this policy has raised fears that this merely a façade to impress the international
community rather than a real plan of action.

38. Accurate statistics on IDPs remains a contested issue.  One of the main obstacles
thwarting the return of IDPs is the occupation of land by the military. There is no
public process for verifying military occupation of private and public land. Northern
Muslims who were forcibly expelled by the LTTE in 1990 have attempted to return but
the process of return, reconstruction and reintegration has proved difficult. In addition
to the war displaced, there are other populations affected by displacement including
development induced particularly in Colombo…

1. Centre for Peace Studies
2. Centre for Policy Alternatives (C.P.A)
3. Community Education Centre (C.E.C)
4. Deshodaya
5. Disability Organizations Joint Front (D.O.J.F)
6. Diversity and Solidarity Trust
7. Eastern United Women Organisation (E.U.W.O)
8. Equal Ground
9. Families of Disappearances
10. Family Rehabilitation Centre
11. Federation of Eastern Muslim Civil Organisation
12. Free Media Movement
13. Human Development Organisation (HDO)
14. Human Rights First Aid Centre, Gampaha.15. Human Rights First Aid Centre, Hambantota.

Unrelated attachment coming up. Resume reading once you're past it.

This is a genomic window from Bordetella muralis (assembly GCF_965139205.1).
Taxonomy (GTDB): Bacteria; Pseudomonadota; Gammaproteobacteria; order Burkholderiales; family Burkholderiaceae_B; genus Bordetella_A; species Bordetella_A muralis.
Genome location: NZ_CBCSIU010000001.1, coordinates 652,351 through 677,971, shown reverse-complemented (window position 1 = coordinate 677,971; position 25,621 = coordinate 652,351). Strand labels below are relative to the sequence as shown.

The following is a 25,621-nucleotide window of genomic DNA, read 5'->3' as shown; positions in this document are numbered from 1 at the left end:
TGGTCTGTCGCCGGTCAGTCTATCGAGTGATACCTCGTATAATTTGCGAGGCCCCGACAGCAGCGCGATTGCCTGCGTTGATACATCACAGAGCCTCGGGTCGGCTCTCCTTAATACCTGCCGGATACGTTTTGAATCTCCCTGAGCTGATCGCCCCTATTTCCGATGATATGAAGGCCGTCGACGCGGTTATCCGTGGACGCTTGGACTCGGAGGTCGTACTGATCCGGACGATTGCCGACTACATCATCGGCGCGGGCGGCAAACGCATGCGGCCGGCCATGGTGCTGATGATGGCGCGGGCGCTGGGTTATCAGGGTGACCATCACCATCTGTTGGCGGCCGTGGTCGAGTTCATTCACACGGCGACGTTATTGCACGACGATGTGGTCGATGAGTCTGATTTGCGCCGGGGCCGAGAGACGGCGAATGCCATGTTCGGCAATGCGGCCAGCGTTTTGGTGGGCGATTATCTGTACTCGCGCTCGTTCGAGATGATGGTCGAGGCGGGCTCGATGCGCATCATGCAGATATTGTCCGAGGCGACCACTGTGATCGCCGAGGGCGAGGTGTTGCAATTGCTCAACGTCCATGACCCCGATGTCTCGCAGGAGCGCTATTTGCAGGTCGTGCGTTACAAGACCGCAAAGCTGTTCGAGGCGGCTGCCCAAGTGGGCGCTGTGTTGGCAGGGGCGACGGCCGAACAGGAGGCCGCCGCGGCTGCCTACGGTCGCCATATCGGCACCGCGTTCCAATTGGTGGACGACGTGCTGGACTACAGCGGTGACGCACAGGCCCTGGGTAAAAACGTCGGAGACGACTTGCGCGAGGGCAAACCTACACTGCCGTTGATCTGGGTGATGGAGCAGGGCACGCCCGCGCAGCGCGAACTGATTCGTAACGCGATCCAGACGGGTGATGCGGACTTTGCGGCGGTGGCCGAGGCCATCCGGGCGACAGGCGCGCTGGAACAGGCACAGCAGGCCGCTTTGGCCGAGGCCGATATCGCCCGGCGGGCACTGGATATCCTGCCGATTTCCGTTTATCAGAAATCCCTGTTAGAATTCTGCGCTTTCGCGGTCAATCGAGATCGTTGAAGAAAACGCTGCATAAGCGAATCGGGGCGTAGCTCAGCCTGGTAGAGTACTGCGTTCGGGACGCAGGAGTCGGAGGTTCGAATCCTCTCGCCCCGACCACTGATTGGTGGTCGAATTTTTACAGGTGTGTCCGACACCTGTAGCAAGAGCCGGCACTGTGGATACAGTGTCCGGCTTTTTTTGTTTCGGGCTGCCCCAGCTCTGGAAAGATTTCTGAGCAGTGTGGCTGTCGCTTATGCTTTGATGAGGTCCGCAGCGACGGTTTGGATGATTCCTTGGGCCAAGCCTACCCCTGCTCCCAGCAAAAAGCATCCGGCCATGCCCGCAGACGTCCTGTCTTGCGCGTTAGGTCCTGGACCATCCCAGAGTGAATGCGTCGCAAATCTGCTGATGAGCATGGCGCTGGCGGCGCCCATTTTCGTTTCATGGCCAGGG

16. Human Rights First Aid Centre, Matara.
17. International Center for Ethnic Studies
18. International Movement Against All forms of Discrimination and Racism (IMADR)
19. Janawabodaya
20. Mannar Women’s Development Federation
21. Mother and Daughters of Lanka (MDL)
22. Muslim Women‘s Development Trust, Puttalam.
23. National Christian Council of Sri Lanka
24. National Christian Evangelical Alliance (NCEASL)
25. National Peace Council
26. Organization for Elankai Refugee Rehabilitation (OfERRCeylon)
27. Rights Now Collective for Democracy
28. Right to Life Human Rights Center
29. Rule of Law Forum
30. Rural Development Foundation
31. Rural Women‘s Front
32. Samadanam
33. Sarvodaya
34. Social Development Service Foundation (S.D.S.F)
35. South Asian Centre for Legal Studies (S.A.C.L.S)
36. United Religious Initiative (URI)
37. Uva Wellassa Women Organisation
38. Videeye Wirodaya
39. War Child Holland
40. Women’s Action Network
41. Women‘s Centre
42. Women‘s Political Academy (W.P.A)
43. Young Out Here

1. Ameer M. Faaiz
2. Anthony Vinoth
3. B.A.H.Fernando
4. Barbara Peiris
5. Buddhika Mendis
6. Deega Herath
7. Deekshya Illangasinghe
8. Deshakeerthi Dr.Muhammed Muzzammil Cader
9. Dhanushka Rajaratnam
10. Dr. Joe William
11. Dr. Y.L.M.Yoosuff
12. Dr.S.L.Riyas
13. H.L. Achala Piyumantha
14. Jayalal Anthony
15. Jeganathan Thatparan
16. Dr. Jehan Perera
17. K.J. Brito Fernando
18. Kasunjith Satanarachchi
19. L.P.T.Chandrasiri
20. Lahiru Perera
21. M.A.C.Fathima Josinka
22. M.Robord
23. Maya Kalubowile
24. Medhaka Fernando
25. Mirak Raheem
26. Mujeebur Rahman
27. Nadeeshani Mahabandara
28. P. Logeswary
29. P.H.Hemalatha
30. Padmini Weerasuriya
31. Philip Dissanayake
32. Pradeepa Sudarshani
33. Prasanga Fernando
34. R.G.Podimenike
35. R.Rajkumar
36. Raga Alphonsus
37. Raja Senanayake
38. Ranmalee Anemelagoda
39. S.Yougendra
40. Seetha Ranjanee
41. Shantha D. Pathirana
42. Shreen Abdul Saroor
43. Sriyani Pathirage
44. Sudarshana Gunawardana
45. T.M. Imithiyar
46. Tharanga L Patabad
47. Thyagi Ruwanpathirana
48. Viviyar Perera